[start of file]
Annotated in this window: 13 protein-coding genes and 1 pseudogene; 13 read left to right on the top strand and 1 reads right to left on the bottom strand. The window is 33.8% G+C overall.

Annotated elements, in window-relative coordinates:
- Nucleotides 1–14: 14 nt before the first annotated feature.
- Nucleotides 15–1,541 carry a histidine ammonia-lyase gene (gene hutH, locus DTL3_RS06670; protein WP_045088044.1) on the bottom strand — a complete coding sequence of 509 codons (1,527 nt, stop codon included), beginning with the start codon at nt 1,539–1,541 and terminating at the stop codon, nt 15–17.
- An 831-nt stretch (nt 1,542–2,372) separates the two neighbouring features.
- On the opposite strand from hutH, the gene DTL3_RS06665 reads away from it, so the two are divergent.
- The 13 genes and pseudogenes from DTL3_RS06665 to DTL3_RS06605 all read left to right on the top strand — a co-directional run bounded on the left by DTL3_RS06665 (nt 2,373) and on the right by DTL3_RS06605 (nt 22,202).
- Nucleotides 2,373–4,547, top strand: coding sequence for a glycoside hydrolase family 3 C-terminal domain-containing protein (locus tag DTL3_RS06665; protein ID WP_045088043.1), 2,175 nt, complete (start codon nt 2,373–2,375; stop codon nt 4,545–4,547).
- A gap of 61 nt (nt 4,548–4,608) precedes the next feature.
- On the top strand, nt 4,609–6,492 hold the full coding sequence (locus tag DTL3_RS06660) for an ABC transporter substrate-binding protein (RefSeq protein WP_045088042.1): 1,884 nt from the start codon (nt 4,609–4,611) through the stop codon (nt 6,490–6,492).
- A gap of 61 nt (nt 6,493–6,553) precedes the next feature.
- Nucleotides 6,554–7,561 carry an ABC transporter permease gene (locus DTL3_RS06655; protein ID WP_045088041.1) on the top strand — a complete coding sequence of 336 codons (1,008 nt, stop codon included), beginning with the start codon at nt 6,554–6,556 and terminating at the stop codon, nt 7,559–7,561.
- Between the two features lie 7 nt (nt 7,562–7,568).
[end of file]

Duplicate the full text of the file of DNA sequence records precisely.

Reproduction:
Annotated in this window: 13 protein-coding genes and 1 pseudogene; 13 read left to right on the top strand and 1 reads right to left on the bottom strand. The window is 33.8% G+C overall.

Annotated elements, in window-relative coordinates:
- Nucleotides 1–14: 14 nt before the first annotated feature.
- Nucleotides 15–1,541 carry a histidine ammonia-lyase gene (gene hutH, locus DTL3_RS06670; protein WP_045088044.1) on the bottom strand — a complete coding sequence of 509 codons (1,527 nt, stop codon included), beginning with the start codon at nt 1,539–1,541 and terminating at the stop codon, nt 15–17.
- An 831-nt stretch (nt 1,542–2,372) separates the two neighbouring features.
- On the opposite strand from hutH, the gene DTL3_RS06665 reads away from it, so the two are divergent.
- The 13 genes and pseudogenes from DTL3_RS06665 to DTL3_RS06605 all read left to right on the top strand — a co-directional run bounded on the left by DTL3_RS06665 (nt 2,373) and on the right by DTL3_RS06605 (nt 22,202).
- Nucleotides 2,373–4,547, top strand: coding sequence for a glycoside hydrolase family 3 C-terminal domain-containing protein (locus tag DTL3_RS06665; protein ID WP_045088043.1), 2,175 nt, complete (start codon nt 2,373–2,375; stop codon nt 4,545–4,547).
- A gap of 61 nt (nt 4,548–4,608) precedes the next feature.
- On the top strand, nt 4,609–6,492 hold the full coding sequence (locus tag DTL3_RS06660) for an ABC transporter substrate-binding protein (RefSeq protein WP_045088042.1): 1,884 nt from the start codon (nt 4,609–4,611) through the stop codon (nt 6,490–6,492).
- A gap of 61 nt (nt 6,493–6,553) precedes the next feature.
- Nucleotides 6,554–7,561 carry an ABC transporter permease gene (locus DTL3_RS06655; protein ID WP_045088041.1) on the top strand — a complete coding sequence of 336 codons (1,008 nt, stop codon included), beginning with the start codon at nt 6,554–6,556 and terminating at the stop codon, nt 7,559–7,561.
- Between the two features lie 7 nt (nt 7,562–7,568).